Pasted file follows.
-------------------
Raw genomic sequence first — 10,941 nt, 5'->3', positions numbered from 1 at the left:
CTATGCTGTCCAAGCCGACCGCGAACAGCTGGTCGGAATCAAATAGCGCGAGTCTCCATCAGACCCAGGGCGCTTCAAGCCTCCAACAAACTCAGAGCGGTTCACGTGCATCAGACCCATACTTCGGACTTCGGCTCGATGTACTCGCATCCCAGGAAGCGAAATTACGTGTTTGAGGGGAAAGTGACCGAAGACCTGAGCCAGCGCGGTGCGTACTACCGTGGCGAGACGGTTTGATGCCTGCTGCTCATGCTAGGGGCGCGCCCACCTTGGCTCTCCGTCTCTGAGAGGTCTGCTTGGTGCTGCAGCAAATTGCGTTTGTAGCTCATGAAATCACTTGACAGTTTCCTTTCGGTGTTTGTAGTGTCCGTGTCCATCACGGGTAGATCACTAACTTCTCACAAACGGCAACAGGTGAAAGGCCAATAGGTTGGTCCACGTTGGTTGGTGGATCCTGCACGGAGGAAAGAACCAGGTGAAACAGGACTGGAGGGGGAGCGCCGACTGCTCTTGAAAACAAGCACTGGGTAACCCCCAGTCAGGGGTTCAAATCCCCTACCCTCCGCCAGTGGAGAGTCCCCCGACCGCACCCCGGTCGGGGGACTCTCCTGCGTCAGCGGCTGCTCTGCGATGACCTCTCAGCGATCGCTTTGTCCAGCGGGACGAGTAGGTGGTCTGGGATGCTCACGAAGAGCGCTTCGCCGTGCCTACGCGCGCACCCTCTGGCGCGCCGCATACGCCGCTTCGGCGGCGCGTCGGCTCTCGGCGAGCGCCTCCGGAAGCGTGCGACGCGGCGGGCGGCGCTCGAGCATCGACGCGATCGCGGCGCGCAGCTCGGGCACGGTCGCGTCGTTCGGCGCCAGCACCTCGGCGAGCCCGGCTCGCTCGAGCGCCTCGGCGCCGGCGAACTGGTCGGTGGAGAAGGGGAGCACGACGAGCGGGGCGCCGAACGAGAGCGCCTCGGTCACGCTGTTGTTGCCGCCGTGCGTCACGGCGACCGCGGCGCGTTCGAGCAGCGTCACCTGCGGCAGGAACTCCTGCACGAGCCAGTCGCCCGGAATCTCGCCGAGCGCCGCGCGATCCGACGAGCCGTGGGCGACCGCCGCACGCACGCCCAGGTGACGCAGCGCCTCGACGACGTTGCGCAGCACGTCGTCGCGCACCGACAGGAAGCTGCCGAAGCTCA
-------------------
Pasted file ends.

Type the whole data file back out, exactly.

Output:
Raw genomic sequence first — 10,941 nt, 5'->3', positions numbered from 1 at the left:
CTATGCTGTCCAAGCCGACCGCGAACAGCTGGTCGGAATCAAATAGCGCGAGTCTCCATCAGACCCAGGGCGCTTCAAGCCTCCAACAAACTCAGAGCGGTTCACGTGCATCAGACCCATACTTCGGACTTCGGCTCGATGTACTCGCATCCCAGGAAGCGAAATTACGTGTTTGAGGGGAAAGTGACCGAAGACCTGAGCCAGCGCGGTGCGTACTACCGTGGCGAGACGGTTTGATGCCTGCTGCTCATGCTAGGGGCGCGCCCACCTTGGCTCTCCGTCTCTGAGAGGTCTGCTTGGTGCTGCAGCAAATTGCGTTTGTAGCTCATGAAATCACTTGACAGTTTCCTTTCGGTGTTTGTAGTGTCCGTGTCCATCACGGGTAGATCACTAACTTCTCACAAACGGCAACAGGTGAAAGGCCAATAGGTTGGTCCACGTTGGTTGGTGGATCCTGCACGGAGGAAAGAACCAGGTGAAACAGGACTGGAGGGGGAGCGCCGACTGCTCTTGAAAACAAGCACTGGGTAACCCCCAGTCAGGGGTTCAAATCCCCTACCCTCCGCCAGTGGAGAGTCCCCCGACCGCACCCCGGTCGGGGGACTCTCCTGCGTCAGCGGCTGCTCTGCGATGACCTCTCAGCGATCGCTTTGTCCAGCGGGACGAGTAGGTGGTCTGGGATGCTCACGAAGAGCGCTTCGCCGTGCCTACGCGCGCACCCTCTGGCGCGCCGCATACGCCGCTTCGGCGGCGCGTCGGCTCTCGGCGAGCGCCTCCGGAAGCGTGCGACGCGGCGGGCGGCGCTCGAGCATCGACGCGATCGCGGCGCGCAGCTCGGGCACGGTCGCGTCGTTCGGCGCCAGCACCTCGGCGAGCCCGGCTCGCTCGAGCGCCTCGGCGCCGGCGAACTGGTCGGTGGAGAAGGGGAGCACGACGAGCGGGGCGCCGAACGAGAGCGCCTCGGTCACGCTGTTGTTGCCGCCGTGCGTCACGGCGACCGCGGCGCGTTCGAGCAGCGTCACCTGCGGCAGGAACTCCTGCACGAGCCAGTCGCCCGGAATCTCGCCGAGCGCCGCGCGATCCGACGAGCCGTGGGCGACCGCCGCACGCACGCCCAGGTGACGCAGCGCCTCGACGACGTTGCGCAGCACGTCGTCGCGCACCGACAGGAAGCTGCCGAAGCTCA